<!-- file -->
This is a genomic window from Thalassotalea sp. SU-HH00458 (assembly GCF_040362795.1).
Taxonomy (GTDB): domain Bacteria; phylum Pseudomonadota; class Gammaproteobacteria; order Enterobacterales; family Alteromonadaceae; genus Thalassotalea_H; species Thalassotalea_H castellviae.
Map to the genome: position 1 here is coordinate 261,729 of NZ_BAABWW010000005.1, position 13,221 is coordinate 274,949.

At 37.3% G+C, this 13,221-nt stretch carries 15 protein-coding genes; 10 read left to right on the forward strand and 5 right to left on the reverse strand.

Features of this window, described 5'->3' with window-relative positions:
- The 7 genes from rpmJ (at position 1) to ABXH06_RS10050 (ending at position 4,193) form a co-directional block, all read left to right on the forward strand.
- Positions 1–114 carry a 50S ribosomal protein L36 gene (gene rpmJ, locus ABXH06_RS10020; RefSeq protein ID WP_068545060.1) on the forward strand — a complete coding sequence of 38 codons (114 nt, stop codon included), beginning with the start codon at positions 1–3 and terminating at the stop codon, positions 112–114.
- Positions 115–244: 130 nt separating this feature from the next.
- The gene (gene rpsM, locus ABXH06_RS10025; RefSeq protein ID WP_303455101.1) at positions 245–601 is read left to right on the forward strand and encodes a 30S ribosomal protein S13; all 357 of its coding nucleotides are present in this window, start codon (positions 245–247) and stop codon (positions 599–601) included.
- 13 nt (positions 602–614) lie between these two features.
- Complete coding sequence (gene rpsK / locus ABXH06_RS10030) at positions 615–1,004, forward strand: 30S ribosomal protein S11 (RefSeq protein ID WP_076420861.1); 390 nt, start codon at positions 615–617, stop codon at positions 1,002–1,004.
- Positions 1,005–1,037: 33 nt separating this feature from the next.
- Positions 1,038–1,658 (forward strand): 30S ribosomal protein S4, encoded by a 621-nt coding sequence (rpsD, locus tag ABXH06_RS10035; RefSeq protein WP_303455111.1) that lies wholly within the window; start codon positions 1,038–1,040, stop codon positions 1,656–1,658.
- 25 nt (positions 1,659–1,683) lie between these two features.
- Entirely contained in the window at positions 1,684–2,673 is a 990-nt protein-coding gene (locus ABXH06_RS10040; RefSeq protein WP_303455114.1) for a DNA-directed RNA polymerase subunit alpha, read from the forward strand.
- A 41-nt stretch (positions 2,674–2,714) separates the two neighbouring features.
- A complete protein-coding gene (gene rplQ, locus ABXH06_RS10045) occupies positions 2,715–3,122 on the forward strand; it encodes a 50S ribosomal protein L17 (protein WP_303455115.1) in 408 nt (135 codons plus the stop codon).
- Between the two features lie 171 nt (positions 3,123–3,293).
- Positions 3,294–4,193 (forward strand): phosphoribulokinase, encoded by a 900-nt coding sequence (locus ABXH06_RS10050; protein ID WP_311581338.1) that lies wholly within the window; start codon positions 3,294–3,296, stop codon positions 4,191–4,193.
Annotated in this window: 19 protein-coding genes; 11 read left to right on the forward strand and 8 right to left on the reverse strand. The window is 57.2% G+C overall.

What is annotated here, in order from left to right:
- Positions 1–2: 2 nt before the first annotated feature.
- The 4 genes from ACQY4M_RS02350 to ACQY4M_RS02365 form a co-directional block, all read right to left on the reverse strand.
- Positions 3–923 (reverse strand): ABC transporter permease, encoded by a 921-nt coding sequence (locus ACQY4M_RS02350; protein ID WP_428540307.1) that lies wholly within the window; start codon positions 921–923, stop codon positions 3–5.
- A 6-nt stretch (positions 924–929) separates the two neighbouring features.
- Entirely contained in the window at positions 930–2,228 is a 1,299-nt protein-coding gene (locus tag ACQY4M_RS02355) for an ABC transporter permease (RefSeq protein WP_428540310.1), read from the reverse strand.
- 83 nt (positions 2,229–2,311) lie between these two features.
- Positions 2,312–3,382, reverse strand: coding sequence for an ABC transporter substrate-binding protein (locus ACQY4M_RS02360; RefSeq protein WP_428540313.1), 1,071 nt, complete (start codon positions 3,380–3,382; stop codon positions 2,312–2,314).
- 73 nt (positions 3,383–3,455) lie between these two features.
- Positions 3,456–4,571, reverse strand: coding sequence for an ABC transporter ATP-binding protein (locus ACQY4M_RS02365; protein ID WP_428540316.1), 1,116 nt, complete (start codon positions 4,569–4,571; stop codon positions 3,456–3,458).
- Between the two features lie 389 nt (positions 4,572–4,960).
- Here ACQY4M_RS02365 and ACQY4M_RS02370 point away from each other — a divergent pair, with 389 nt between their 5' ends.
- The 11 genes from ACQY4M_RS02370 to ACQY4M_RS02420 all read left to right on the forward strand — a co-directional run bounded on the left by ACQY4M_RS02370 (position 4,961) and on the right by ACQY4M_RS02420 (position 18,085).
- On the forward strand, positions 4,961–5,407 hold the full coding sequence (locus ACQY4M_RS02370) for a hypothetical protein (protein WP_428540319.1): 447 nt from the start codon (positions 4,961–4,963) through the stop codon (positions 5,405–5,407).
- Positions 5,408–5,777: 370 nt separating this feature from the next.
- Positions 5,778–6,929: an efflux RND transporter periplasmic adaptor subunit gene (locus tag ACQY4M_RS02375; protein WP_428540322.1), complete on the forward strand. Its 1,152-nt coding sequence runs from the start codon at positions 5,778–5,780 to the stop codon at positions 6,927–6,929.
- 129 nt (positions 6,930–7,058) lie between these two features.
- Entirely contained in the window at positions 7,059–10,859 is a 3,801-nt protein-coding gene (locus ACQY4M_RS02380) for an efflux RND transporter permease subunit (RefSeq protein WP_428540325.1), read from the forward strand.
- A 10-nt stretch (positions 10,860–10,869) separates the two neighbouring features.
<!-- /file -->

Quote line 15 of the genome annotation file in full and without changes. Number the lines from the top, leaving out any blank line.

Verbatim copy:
- Entirely contained in the window at positions 1,684–2,673 is a 990-nt protein-coding gene (locus ABXH06_RS10040; RefSeq protein WP_303455114.1) for a DNA-directed RNA polymerase subunit alpha, read from the forward strand.